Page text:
Sunday, July 18, 2021

Sermon: "Imagine the Kindom", Jeremiah 23:1-6/Mark 6:30-44 (July 18, 2021)

*NOTE: I use the word "kindom" instead of "kingdom" in order to emphasize the dynamic relational aspect of the world that we create with God more than the dominant/submissive relationship that "king"dom implies. The two words refer to the same idea.*


I have to admit that if you asked me my favorite story, it probably wouldn’t be one from the Bible. If I had to pick, I’d probably say Peter Pan. There’s just something so relatable and poignant about the stubborn desire to stay young and carefree forever. I’ve read the original novel, seen the musical adaptation (of course) and many versions of the movie; every single interpretation does a beautiful job playing with the tension between the gifts of childhood and the expectations of adulthood.

Arguably, few movies do this more creatively than Steven Spielberg’s 1991 film, “Hook”. This movie asks the question, “What would happen if Peter Pan actually DID grow up?” The answer, apparently, is “become a corporate lawyer.” Peter has grown up and completely forgotten about his former life. When his two children are kidnapped by Captain Hook, Wendy (whose family he married into) breaks her silence and reveals to Peter that he is, in fact, Peter Pan, and must go to Neverland to rescue the children. Peter, being a very reasonable sort of man, is unconvinced, but Tinkerbell drags him away to Neverland anyway.

When Peter first arrives among the Lost Boys, they’re dismayed to find that their erstwhile leader has surrendered his magical abilities to the tedium of adulthood: he’s forgotten how to use his imagination, and he’s completely powerless in Neverland without this gift. As Tinkerbell explains, “If you can’t imagine yourself being Peter Pan, you can’t BE Peter Pan.” Nevertheless, they set out together to free Peter’s children from the clutches of Captain Hook.

Later, they all sit down together to a feast, but Peter is unable to take part. You see, the food at this feast is imaginary and grownup Peter thinks the whole thing is silly. As the rest of the Lost Boys dig in, Rufio (the Boys’ acting leader) begins to mock Peter relentlessly. Rufio’s insults are eye-poppingly colorful and inventive (at one point he calls Peter “A week old maggot burger with everything on it and flies on the side”), while the best retort that Peter can muster is, “Someone has a severe ca-ca mouth, you know that?” Eventually, though, Peter gets caught up in the verbal slug-fest, with increasingly creative taunts, until, in a moment of uncharacteristic playfulness, he spoons up a helping of imaginary food and flings it at Rufio.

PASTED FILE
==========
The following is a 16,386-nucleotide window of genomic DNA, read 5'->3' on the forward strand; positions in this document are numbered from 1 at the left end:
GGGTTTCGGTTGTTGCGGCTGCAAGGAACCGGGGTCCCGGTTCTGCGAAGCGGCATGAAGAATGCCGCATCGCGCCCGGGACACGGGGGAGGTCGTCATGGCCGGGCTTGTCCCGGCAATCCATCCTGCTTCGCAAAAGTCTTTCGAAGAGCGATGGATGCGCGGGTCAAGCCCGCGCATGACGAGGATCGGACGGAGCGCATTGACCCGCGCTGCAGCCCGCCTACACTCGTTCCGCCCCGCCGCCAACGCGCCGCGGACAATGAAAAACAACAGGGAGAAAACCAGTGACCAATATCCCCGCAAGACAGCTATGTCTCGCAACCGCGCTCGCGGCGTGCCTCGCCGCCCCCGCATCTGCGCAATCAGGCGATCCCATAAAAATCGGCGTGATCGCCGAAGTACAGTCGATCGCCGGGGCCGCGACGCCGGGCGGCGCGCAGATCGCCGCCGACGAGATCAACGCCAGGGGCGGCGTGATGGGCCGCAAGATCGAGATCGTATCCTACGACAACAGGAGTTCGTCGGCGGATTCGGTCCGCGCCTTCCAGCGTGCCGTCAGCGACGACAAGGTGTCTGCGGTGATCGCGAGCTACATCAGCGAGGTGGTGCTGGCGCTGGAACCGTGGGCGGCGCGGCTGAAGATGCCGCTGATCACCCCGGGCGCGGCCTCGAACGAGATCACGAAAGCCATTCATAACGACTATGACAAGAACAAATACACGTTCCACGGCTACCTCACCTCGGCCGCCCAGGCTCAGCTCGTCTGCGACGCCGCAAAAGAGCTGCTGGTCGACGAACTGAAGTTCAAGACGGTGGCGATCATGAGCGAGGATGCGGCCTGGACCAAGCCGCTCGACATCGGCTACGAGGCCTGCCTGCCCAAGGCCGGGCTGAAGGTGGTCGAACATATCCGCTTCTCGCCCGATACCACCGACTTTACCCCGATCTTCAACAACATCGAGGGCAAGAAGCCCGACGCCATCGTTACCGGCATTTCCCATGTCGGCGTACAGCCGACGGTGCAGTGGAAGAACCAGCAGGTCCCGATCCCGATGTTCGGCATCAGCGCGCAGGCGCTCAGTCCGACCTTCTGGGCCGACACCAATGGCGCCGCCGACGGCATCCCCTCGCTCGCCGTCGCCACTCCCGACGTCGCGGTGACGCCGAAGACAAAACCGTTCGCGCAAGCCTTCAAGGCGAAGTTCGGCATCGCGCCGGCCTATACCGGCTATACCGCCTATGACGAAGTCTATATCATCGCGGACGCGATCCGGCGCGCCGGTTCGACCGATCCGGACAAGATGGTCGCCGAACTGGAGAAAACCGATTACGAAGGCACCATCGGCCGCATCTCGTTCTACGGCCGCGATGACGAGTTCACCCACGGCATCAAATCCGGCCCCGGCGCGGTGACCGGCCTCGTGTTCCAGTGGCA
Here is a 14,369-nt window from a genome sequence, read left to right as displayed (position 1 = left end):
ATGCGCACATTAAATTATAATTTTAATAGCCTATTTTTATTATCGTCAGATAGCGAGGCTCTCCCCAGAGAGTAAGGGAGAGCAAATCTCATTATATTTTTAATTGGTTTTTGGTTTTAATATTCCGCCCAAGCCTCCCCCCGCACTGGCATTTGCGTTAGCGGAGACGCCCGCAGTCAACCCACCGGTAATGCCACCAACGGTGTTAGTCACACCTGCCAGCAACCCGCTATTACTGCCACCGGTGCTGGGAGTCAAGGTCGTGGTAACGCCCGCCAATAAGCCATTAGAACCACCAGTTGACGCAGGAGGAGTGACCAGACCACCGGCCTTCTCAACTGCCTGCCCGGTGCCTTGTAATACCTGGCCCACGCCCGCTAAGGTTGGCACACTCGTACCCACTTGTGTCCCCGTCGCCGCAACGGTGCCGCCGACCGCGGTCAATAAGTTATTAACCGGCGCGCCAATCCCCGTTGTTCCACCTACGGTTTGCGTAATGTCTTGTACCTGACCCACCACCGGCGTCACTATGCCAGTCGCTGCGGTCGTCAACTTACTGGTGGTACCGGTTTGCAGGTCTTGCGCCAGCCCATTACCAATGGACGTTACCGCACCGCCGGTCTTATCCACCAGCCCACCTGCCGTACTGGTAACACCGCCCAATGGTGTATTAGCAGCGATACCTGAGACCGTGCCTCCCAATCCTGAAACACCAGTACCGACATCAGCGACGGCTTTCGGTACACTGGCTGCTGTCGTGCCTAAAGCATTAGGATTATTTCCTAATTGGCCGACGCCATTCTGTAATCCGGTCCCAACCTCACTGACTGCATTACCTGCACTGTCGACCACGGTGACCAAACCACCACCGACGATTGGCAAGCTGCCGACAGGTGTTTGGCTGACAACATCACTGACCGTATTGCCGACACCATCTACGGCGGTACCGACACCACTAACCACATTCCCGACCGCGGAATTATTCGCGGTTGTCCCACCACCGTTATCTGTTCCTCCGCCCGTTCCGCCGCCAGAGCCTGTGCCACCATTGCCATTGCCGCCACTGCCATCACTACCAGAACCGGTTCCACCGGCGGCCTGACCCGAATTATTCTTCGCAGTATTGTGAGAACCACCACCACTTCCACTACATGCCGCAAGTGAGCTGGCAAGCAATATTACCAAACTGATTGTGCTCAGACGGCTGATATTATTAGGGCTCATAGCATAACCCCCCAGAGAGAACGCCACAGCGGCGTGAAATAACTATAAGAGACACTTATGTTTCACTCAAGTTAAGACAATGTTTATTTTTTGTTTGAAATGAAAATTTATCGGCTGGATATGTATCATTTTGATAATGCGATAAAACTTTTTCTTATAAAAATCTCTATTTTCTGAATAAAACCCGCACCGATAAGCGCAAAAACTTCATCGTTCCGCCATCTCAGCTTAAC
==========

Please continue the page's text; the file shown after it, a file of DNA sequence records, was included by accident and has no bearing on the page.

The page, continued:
To everyone’s surprise, Rufio is hit in the face with some very real (presumably edible) goop. As they survey the rest of the table, Peter and the Boys suddenly see an abundant banquet where previously there was none. The smallest boys reverently explain what’s happened: “You’re doing it, Peter…You’re using your imagination!” He still has a long road ahead of him, but Peter had taken the first step towards rediscovering his identity by being able to imagine it.

Tinkerbell knew what she was talking about—“If you can’t imagine yourself being Peter Pan, you can’t BE Peter Pan.” Imagination isn’t important simply for its entertainment value; imagination is the most vital first step in ANY transformation. As people of faith, we can learn something from Tinkerbell’s profound assertion: just as Peter Pan’s identity hinges on his ability to first imagine it, we can’t become who God calls us to be unless we’re able to first picture ourselves that way. We can’t bring about God’s kindom unless we first believe it’s possible.

Scripture tells us that the disciples are chronically afflicted with the same imagination problem that plagues Peter. One could argue that Jesus’ entire ministry is an attempt to help them imagine a different life, a better world, so that they can start to make it happen. But it’s consistently an uphill battle. In today’s gospel reading from Mark, the disciples have just returned from their first missions out in the world where they’d successfully cast out demons and healed sick people in Christ’s name. You’d think that such experiences would open their minds to the unexpected possibilities of God’s kindom, but their imaginations somehow remain stubbornly stagnant.

When the crowd that Jesus “adopts” as his flock become hungry, the disciples are apparently incapable of imagining a solution beyond sending the people away to fend for themselves. In the mission field, they’d instantly cured illness with no more than the authority given to them by Christ, yet they couldn’t conceive of a situation where they could meet this particular need. Jesus gives them a second chance to get it right, suggesting, “YOU give them something to eat,” but their lack of imagination prevents them from taking the hint.